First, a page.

Potentially a billion dollar opportunity for the Māori economy and a way to realise this. This is the outcome of a recent study undertaken by a Māori forest initiative group, Toitu Te Waonui.
Toitu Te Waonui is the name of a forestry initiative group comprising various organisations working towards a vision of a large-scale Maori led forestry investment enterprise. The group comprises members of Interpine Innovation, Scion Research, and Tuia Group as well as key individuals including Sir Toby Curtis, Te Taru White, John Ransfield (QSM) and His Honourable Judge Ken Hingston.
Afforestation of Underutilised Maori Land
Toitu Te Waonui has undertaken a comprehensive study to determine the underlying value in underutilised Māori land and developed a strategy to support Māori in realising that value. The study has outlined a collective approach to land management, a way to convert that land into productive forests and provided a blueprint for moving Māori landowners from holding under producing land generating little value back to their whanau, into forestry and further up the value chain into high value adding activities. Toitu Te Waonui is pleased with the outcome of the recently completed feasibility study focussing on the viability of afforestation of underutilised Māori land.
Toitu Te Waonui believes that the study is the most comprehensive study carried out to date on the utilisation of unproductive or under-developed Māori land. While its conclusions suggest that there is substantially less under-utilised land available than previously thought, there was sufficient land suitable for large scale afforestation in the three areas studied (Te Tai Tokerau (Northland), Waiariki (Rotorua) and Whanganui).
The study provided high-level insight into a possible collective approach to forestry management led by Māori landowners based on achieving large scale. It also provided a blueprint for moving Māori landowners from a position of holding under-productive land, into forestry development, and then into participation in down-stream value-adding activities, all over the course of a single forestry rotation.
Toitu Te Waonui believes that putting large scale wood supply in the hands of Māori landowners would create a range of benefits:
- Boosting Māori Land performance: the model will create an opportunity to boost the performance and productivity of a large chunk of the Māori land base, inside a sustainable sector with an inter-generational investment focus.
- Moving Māori Land owners up the value chain: Māori landowners will have an opportunity to directly participate in value adding activities. Moving from a passive to an active investment position in relation to their own assets, and creating long term wealth.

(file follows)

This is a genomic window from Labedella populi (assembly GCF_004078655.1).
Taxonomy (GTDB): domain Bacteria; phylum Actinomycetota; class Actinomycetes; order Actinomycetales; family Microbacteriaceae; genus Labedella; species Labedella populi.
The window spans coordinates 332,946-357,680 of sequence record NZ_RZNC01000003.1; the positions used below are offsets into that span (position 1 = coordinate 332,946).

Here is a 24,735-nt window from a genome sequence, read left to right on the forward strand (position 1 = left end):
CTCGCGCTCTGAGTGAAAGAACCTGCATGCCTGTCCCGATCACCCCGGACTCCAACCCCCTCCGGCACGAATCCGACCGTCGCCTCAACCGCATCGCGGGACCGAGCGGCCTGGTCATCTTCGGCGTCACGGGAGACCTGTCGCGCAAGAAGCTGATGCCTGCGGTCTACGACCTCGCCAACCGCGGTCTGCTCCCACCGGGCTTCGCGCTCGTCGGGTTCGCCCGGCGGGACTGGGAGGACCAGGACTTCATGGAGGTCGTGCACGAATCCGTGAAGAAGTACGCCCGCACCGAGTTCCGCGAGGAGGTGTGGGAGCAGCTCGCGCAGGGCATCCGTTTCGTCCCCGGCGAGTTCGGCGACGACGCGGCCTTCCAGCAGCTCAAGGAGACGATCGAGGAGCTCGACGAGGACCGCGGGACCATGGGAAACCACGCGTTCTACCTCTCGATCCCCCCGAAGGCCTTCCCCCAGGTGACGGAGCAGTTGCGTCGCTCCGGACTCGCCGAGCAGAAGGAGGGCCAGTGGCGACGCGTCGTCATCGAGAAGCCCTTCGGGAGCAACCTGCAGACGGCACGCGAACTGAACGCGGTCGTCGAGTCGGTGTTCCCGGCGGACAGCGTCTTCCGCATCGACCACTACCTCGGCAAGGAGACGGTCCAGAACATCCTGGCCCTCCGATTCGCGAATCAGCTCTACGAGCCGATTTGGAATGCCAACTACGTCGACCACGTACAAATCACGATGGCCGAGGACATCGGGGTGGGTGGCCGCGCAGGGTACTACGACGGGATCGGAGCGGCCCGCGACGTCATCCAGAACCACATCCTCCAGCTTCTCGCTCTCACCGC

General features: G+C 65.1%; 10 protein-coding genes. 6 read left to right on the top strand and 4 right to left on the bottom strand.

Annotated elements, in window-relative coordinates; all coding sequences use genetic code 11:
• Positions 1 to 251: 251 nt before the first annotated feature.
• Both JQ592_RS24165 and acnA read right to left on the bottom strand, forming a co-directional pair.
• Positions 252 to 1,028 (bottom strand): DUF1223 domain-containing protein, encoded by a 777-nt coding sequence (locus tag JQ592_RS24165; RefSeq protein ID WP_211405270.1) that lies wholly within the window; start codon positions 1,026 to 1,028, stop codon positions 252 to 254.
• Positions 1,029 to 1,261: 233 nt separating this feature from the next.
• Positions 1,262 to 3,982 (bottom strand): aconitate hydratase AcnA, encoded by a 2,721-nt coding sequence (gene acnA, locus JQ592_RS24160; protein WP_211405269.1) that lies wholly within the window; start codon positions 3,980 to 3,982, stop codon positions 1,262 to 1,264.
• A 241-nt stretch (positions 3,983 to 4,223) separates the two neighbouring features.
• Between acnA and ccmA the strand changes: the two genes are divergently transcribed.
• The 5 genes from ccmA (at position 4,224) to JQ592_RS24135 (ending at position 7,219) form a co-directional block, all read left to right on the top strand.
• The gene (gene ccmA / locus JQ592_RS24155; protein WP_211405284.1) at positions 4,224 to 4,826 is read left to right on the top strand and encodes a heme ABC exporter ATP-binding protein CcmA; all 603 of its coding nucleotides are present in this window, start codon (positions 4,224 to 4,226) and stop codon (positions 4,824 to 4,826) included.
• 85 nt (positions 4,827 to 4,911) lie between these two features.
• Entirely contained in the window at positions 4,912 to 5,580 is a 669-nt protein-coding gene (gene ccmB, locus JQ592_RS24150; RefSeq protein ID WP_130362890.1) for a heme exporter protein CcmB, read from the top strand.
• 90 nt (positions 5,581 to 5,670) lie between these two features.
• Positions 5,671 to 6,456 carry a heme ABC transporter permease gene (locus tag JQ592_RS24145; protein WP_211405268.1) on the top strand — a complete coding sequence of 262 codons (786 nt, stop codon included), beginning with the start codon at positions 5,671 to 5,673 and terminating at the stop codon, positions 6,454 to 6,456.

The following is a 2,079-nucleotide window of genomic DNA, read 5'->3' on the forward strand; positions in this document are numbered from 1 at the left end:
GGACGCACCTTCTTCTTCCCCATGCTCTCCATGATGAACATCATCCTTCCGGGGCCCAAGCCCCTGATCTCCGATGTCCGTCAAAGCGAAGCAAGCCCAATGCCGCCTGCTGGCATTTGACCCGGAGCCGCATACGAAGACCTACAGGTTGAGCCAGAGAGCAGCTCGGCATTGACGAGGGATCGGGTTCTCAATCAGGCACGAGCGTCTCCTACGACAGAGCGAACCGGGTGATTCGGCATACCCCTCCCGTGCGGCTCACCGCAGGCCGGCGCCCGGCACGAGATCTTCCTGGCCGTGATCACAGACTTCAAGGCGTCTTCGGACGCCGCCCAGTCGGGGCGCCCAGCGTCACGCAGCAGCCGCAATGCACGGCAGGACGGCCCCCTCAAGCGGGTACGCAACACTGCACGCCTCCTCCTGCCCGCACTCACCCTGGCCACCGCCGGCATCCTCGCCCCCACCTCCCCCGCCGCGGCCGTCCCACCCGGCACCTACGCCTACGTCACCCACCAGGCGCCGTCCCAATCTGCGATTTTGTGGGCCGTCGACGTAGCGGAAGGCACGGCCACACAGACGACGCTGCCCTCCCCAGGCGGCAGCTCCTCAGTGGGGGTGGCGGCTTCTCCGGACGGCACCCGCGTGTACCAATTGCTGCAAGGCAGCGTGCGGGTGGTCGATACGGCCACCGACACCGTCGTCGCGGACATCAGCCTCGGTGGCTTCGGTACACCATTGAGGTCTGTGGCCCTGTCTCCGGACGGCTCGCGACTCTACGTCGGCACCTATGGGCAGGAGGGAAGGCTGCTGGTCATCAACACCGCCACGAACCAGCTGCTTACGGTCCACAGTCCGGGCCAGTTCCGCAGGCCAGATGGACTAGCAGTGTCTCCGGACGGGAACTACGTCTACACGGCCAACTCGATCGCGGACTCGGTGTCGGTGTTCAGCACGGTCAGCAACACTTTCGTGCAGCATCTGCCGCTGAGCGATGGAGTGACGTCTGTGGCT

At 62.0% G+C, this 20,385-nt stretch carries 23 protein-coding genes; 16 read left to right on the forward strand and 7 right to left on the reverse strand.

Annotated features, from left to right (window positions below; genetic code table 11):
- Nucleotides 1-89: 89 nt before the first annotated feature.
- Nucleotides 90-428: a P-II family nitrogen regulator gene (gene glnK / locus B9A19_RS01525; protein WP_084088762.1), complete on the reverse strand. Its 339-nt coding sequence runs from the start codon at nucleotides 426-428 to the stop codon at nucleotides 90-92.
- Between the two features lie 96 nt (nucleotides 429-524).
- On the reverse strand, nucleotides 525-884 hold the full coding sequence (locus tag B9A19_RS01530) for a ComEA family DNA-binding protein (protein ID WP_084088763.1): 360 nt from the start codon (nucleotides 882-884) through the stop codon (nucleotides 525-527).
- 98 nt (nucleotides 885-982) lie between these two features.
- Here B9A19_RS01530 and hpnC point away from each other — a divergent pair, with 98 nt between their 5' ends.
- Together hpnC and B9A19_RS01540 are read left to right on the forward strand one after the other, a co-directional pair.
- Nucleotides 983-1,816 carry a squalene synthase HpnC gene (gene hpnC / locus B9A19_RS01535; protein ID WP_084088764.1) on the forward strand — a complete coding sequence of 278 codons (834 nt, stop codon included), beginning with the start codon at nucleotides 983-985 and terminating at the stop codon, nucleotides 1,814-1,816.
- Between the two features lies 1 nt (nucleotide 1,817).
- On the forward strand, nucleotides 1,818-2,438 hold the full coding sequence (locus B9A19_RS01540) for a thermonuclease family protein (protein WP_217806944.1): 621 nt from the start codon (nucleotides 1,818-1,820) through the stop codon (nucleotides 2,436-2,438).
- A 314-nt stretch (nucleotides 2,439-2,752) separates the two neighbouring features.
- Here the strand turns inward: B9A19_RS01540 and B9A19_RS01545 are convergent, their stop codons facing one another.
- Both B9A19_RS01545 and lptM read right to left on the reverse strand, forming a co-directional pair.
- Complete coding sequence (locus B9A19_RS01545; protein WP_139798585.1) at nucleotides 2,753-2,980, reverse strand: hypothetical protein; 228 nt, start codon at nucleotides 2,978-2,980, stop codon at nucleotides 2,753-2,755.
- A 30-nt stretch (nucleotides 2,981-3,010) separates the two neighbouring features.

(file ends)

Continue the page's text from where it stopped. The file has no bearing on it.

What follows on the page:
- Creating jobs and regional development: putting wood-supply in the hands of Māori investors means a greater commitment to development of local industry, jobs, and regional development.
- Māori land in three study areas (Te Tai Tokerau, Waiariki, and Whanganui) was assessed using the latest spatial data and categorised according to its afforestation suitability, avoiding any arable land utilising LUC and other datasets available. Each piece of candidate land was then tested against a range of cost and income parameters to determine its economic feasibility as a forest. Over 90,000 hectares of land was deemed suitable for afforestation and most of this was determined to be profitable if established in trees under the Toitu Te Waonui economic model.
- The study identified an investment and ownership model that would lead to the landowners being able to participate in the ownership of the trees and capturing a greater share of the full forestry value chain. Ownership of the forests, in addition to the land, is seen as critical for Māori to maximise their opportunities in the forestry sector.
- A number of software tools that would support forest managers and Māori landowners assess the suitability of their land for afforestation were assessed and used as part of the study.
- The study and its objectives was actively communicated with Māori stakeholders in each of the study areas and the Toitu Te Waonui team are is now relaying results back to the regional stakeholders before embarking on the next pre-commercial phase of the project.
If you would like more information on this project please feel free to contact one of the project team: